Janis Spoke Her Line

It's delightful to have a character surprise the author.

On his Arlo & Janis blog, Jimmy Johnson wrote about creating the March 20 strip: "Finally, with deadline looming and the other five strips in the can, I picked up the strip and, voila, Janis spoke her lines." I just commented that I liked that, but also had these thoughts.

A&J"...voila, Janis spoke her lines...."

I like that. I've dabbled in comics and storytelling. It's delightful to have a character surprise the author. I've had a character who was only intended to be an onlooker suddenly pipe up in a significant way. Or when the key to getting your character home again, previously a vague outline, becomes revealed by the unwinding story.

You know the story and script is unwinding in your brain's circuitry, but while sometimes you're forcing thoughts out with a grunt, there's those times you almost seem to be a pipeline for the Cosmic Mind, the Idea Itself, struggling to be realized in time and space.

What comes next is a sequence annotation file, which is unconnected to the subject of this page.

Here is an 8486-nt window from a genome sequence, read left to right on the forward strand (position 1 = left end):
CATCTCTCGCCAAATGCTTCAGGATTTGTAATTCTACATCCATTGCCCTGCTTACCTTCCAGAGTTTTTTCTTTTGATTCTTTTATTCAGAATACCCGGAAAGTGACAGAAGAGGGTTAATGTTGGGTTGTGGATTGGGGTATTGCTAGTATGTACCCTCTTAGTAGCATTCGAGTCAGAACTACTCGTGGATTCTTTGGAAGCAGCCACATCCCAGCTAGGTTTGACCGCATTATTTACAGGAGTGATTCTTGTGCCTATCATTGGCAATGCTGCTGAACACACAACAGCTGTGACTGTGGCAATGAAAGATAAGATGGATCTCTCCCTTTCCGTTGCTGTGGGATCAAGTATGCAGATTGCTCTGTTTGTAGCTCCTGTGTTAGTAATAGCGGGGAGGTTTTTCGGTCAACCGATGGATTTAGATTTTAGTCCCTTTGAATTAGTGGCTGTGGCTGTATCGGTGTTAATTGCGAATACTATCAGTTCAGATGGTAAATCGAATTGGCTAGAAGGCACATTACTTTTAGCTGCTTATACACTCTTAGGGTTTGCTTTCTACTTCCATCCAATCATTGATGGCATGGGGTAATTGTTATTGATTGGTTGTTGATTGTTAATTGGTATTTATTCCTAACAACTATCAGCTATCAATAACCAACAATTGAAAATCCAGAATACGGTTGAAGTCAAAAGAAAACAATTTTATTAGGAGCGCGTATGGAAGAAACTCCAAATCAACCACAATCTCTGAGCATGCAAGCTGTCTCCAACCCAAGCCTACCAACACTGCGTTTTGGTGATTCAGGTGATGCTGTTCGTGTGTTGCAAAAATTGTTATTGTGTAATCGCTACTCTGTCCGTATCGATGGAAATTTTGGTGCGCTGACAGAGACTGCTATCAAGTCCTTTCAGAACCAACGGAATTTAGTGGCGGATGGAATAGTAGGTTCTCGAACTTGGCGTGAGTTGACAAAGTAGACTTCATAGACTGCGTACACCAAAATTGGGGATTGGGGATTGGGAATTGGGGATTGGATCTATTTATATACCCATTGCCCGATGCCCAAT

I recently finished re-reading the Harry Potter series, and frequently imagined Rowling having similar feelings as she worked on her magnificent opus. Or Tolkien, or Beethoven, or Da Vinci. I recall Rowling saying about the 7th book, she hadn't expected one character's death and found herself crying about it. Nice thing about it, on such points, one can look back and admire a nice turn of phrase or twist of plot with amazement and a kind of reader's delight rather than anything like writer's pride. One can see outtakes of nigh-perfect movies and realize, yeah, that really didn't belong (the Jitterbug dance in Wizard of Oz).

In our minds, we do art. In the Cosmic Mind, art does us.